Published: 11th November 2020
Siamese twins separated for the first time in King George's Medical University
The conjoined twins were first examined by the department of paediatric surgery which suggested that the separation surgery should be done after they are at least a year old
Doctors at King George's Medical University have successfully separated conjoined twins after a nine-hour surgery. It was for the first time that such a surgery has been done in the KGMU. The babies are responding well after surgery that ended early Tuesday. They have been kept under observation. The real test would be when the babies begin to accept and digest food. "That is when we can say that the surgery has been successful in the true sense of the term," one of the the doctors said.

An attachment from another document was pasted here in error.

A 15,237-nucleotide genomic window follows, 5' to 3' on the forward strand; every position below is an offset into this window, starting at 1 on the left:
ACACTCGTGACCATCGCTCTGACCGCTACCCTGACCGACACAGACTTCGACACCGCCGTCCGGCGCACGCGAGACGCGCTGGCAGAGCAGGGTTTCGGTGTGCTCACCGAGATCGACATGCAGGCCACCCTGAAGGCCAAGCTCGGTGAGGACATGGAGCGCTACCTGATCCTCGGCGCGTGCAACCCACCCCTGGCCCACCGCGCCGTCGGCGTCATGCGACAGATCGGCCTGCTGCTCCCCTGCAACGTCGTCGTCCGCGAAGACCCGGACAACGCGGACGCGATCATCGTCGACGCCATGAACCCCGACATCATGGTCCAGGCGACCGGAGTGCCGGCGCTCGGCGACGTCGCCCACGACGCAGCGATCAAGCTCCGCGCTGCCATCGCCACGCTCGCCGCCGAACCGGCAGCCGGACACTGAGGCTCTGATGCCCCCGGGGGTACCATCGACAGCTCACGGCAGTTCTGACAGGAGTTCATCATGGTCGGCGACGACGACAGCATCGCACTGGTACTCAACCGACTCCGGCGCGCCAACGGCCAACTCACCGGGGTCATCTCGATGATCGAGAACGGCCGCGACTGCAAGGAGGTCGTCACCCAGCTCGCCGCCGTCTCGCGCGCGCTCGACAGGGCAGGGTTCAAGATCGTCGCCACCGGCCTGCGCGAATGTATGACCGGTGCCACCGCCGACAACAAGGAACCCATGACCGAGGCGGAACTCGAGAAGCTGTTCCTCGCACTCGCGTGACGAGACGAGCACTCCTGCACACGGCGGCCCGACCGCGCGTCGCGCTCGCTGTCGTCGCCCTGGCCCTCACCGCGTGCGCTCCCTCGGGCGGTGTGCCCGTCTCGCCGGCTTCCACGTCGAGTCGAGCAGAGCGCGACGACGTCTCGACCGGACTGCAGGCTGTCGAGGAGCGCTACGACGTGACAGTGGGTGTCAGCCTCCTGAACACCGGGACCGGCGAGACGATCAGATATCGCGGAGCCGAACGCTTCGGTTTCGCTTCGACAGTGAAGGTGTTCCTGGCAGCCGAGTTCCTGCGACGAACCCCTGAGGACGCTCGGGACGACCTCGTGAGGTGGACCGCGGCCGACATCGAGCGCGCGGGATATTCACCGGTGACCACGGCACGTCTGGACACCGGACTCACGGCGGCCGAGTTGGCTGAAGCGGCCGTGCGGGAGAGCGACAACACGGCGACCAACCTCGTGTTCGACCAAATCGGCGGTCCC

The twins were born to a couple in Kushinagar district last year in November. The babies had two livers but they were joined. Similarly, the epicardium (outermost layer of the heart), chest and a part of the food pipe were also joined together. The parents brought the twins to KGMU with the help of an NGO a few months ago. The conjoined twins were first examined by the department of paediatric surgery which suggested that the separation surgery should be done after they are at least a year old.
Head of the department Prof S.N. Kureel planned a surgery to separate the twins with the help of various super-speciality departments. While Prof Kureel and J.D. Rawat of pediatrics surgery coordinated the surgery, head of gastro surgery department Prof Abhijit Chandra and his colleague Vivek Gupta worked on separation of liver and food pipe. Ambrish Kumar performed the separation of heart and chest. The team of anesthesia department comprising head Prof G.P. Singh, Vinita Singh and Satish Verma assisted doctors in all the surgeries.